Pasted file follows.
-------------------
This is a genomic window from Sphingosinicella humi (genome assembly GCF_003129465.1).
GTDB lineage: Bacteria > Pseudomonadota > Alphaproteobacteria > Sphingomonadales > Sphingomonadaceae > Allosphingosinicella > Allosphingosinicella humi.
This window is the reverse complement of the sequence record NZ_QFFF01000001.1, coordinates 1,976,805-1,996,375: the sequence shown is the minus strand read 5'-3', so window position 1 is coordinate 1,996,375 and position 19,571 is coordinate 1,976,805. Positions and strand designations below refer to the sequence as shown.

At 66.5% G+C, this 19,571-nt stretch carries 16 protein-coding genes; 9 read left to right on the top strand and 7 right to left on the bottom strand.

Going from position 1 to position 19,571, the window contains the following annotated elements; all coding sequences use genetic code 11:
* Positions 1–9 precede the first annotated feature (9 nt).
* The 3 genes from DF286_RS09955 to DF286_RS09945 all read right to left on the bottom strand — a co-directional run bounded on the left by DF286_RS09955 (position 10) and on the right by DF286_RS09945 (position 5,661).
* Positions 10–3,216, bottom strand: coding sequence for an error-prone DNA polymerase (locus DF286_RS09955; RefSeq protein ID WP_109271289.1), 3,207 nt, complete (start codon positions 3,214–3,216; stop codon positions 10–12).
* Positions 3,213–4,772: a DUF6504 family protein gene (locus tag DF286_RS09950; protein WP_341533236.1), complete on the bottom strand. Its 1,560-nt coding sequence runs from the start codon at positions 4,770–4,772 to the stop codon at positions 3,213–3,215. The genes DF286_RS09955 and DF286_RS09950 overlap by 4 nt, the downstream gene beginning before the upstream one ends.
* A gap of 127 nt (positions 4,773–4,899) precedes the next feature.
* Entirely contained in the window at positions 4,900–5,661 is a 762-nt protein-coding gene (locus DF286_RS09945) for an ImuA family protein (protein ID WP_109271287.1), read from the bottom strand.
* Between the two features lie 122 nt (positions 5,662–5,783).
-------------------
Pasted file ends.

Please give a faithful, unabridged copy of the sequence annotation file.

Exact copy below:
This is a genomic window from Sphingosinicella humi (genome assembly GCF_003129465.1).
GTDB lineage: Bacteria > Pseudomonadota > Alphaproteobacteria > Sphingomonadales > Sphingomonadaceae > Allosphingosinicella > Allosphingosinicella humi.
This window is the reverse complement of the sequence record NZ_QFFF01000001.1, coordinates 1,976,805-1,996,375: the sequence shown is the minus strand read 5'-3', so window position 1 is coordinate 1,996,375 and position 19,571 is coordinate 1,976,805. Positions and strand designations below refer to the sequence as shown.

At 66.5% G+C, this 19,571-nt stretch carries 16 protein-coding genes; 9 read left to right on the top strand and 7 right to left on the bottom strand.

Going from position 1 to position 19,571, the window contains the following annotated elements; all coding sequences use genetic code 11:
* Positions 1–9 precede the first annotated feature (9 nt).
* The 3 genes from DF286_RS09955 to DF286_RS09945 all read right to left on the bottom strand — a co-directional run bounded on the left by DF286_RS09955 (position 10) and on the right by DF286_RS09945 (position 5,661).
* Positions 10–3,216, bottom strand: coding sequence for an error-prone DNA polymerase (locus DF286_RS09955; RefSeq protein ID WP_109271289.1), 3,207 nt, complete (start codon positions 3,214–3,216; stop codon positions 10–12).
* Positions 3,213–4,772: a DUF6504 family protein gene (locus tag DF286_RS09950; protein WP_341533236.1), complete on the bottom strand. Its 1,560-nt coding sequence runs from the start codon at positions 4,770–4,772 to the stop codon at positions 3,213–3,215. The genes DF286_RS09955 and DF286_RS09950 overlap by 4 nt, the downstream gene beginning before the upstream one ends.
* A gap of 127 nt (positions 4,773–4,899) precedes the next feature.
* Entirely contained in the window at positions 4,900–5,661 is a 762-nt protein-coding gene (locus DF286_RS09945) for an ImuA family protein (protein ID WP_109271287.1), read from the bottom strand.
* Between the two features lie 122 nt (positions 5,662–5,783).